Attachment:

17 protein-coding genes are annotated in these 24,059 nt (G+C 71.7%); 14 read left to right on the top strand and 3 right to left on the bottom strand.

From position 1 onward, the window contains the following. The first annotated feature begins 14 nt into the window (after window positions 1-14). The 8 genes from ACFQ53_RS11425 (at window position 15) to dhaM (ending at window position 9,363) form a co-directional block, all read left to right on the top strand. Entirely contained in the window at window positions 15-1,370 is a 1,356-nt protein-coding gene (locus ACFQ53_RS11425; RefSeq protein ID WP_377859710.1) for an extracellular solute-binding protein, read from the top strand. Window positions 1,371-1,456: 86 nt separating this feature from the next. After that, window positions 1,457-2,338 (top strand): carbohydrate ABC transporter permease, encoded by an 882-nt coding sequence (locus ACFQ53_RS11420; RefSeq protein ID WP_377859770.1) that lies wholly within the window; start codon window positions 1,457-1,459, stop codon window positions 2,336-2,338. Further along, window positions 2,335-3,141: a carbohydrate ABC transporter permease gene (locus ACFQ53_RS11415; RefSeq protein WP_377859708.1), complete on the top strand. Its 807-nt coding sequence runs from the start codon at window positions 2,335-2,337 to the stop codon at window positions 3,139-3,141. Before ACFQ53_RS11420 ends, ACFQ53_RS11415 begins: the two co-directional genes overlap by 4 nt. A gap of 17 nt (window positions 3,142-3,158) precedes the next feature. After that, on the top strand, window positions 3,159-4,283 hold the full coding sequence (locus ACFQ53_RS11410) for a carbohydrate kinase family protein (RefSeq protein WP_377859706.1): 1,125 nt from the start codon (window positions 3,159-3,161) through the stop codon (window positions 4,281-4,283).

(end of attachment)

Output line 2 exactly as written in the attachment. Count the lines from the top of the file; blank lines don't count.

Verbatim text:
From position 1 onward, the window contains the following. The first annotated feature begins 14 nt into the window (after window positions 1-14). The 8 genes from ACFQ53_RS11425 (at window position 15) to dhaM (ending at window position 9,363) form a co-directional block, all read left to right on the top strand. Entirely contained in the window at window positions 15-1,370 is a 1,356-nt protein-coding gene (locus ACFQ53_RS11425; RefSeq protein ID WP_377859710.1) for an extracellular solute-binding protein, read from the top strand. Window positions 1,371-1,456: 86 nt separating this feature from the next. After that, window positions 1,457-2,338 (top strand): carbohydrate ABC transporter permease, encoded by an 882-nt coding sequence (locus ACFQ53_RS11420; RefSeq protein ID WP_377859770.1) that lies wholly within the window; start codon window positions 1,457-1,459, stop codon window positions 2,336-2,338. Further along, window positions 2,335-3,141: a carbohydrate ABC transporter permease gene (locus ACFQ53_RS11415; RefSeq protein WP_377859708.1), complete on the top strand. Its 807-nt coding sequence runs from the start codon at window positions 2,335-2,337 to the stop codon at window positions 3,139-3,141. Before ACFQ53_RS11420 ends, ACFQ53_RS11415 begins: the two co-directional genes overlap by 4 nt. A gap of 17 nt (window positions 3,142-3,158) precedes the next feature. After that, on the top strand, window positions 3,159-4,283 hold the full coding sequence (locus ACFQ53_RS11410) for a carbohydrate kinase family protein (RefSeq protein WP_377859706.1): 1,125 nt from the start codon (window positions 3,159-3,161) through the stop codon (window positions 4,281-4,283).